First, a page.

BEN WILDFLOWER IS a self-described “high-church lowlife.” He lives in Kensington, a Philadelphia neighborhood that’s also home to intravenous drug users and sex workers. Wildflower—the surname he and his wife adopted after their marriage—is white, bearded, and male; he grew up among conservative evangelicals but now attends an Episcopal church (“a wonderful, welcoming space for so many people alienated by the church,” he said, “but also a bizarre, bourgeois institution”). Sometimes he fixes his roommates’ bikes to cover rent; he aims to live on very little.
I came across Wildflower through his handmade religious prints that resemble the black-and-white woodcuts found in The Catholic Worker , albeit with a little more attitude: “O Mary conceived without white supremacy,” reads one of Wildflower’s prints featuring the Holy Mother using aerosol flamethrowers to destroy Confederate and Nazi symbols, “pray for us trying to dismantle this shit.”
Wildflower doesn’t love the word “anarchist” because it sounds too self-assured (“like how a super-duper Reformed person has answers for everything”) and often evokes scenes of white dudes eager to break stuff and punch cops. But he sticks with it: “I’m an anarchist because I oppose hierarchical power structures,” said Wildflower. “You apply it to sex and gender, you have ‘feminism.’ You apply it to white supremacy and racism, and you have ‘anti-racism.’ So what is it when you apply it to the modern state? I guess we don’t have a word better than ‘anarchism.’”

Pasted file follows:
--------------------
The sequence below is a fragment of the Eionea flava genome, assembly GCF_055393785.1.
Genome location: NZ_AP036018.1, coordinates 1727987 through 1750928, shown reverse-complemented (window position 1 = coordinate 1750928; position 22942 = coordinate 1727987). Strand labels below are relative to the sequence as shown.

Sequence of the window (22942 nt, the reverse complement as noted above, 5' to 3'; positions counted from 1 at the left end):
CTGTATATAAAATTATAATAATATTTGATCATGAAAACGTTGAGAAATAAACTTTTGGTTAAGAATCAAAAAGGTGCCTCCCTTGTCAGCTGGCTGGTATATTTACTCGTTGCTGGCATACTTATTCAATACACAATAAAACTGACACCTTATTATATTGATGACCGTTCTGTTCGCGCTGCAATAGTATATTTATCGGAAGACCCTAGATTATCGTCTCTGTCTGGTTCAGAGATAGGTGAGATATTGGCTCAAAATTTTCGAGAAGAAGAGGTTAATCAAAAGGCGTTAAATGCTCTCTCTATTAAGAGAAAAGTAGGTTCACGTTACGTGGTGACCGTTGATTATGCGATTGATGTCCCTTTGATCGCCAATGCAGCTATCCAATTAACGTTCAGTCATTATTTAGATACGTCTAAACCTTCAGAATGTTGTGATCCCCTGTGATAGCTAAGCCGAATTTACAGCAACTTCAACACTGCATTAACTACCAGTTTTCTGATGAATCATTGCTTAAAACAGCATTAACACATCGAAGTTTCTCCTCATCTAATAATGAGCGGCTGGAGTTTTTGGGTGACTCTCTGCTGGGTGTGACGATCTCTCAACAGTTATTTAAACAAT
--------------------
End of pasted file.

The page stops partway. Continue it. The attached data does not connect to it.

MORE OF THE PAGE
Does it bring joy?
IN THE PAST four years, it’s been tempting to believe the main problem with U.S. democracy is the current occupant of the White House and the electoral politics that paved his way to office. But Christian anarchists offer a different perspective.
“The thought of America crumbling should bring you joy,” Wildflower told me in an interview last spring. As Christian anarchists see it, the problems that exist in our nation—poverty, white supremacy, militarism, economic inequality, and on down the list—are not aberrations in an otherwise good system, but rather inescapable outcomes of any system where some people have been put in power over others. And as people of God, Christian anarchists feel called to dismantle these oppressive systems and create radical alternatives.
Take prisons: “I think people are valuable and shouldn’t be warehoused in cages,” said Wildflower. “I don’t think [prison] changes people; I don’t think it makes us safer; I think it’s a tool to control and impoverish communities of color. I want it to be destroyed.” Though he participates in what he calls “reformist” actions, such as voting for a better district attorney or advocating to change sentencing laws—something his younger anarchist self would have scoffed at, but that he felt was important after listening to women and people of color in his community—he doesn’t feel those actions will ever fix the underlying problem. “A system that holds people accountable for injustices looks so unimaginably different than the prison system, that I’m still totally on the ‘burn it down’ side.”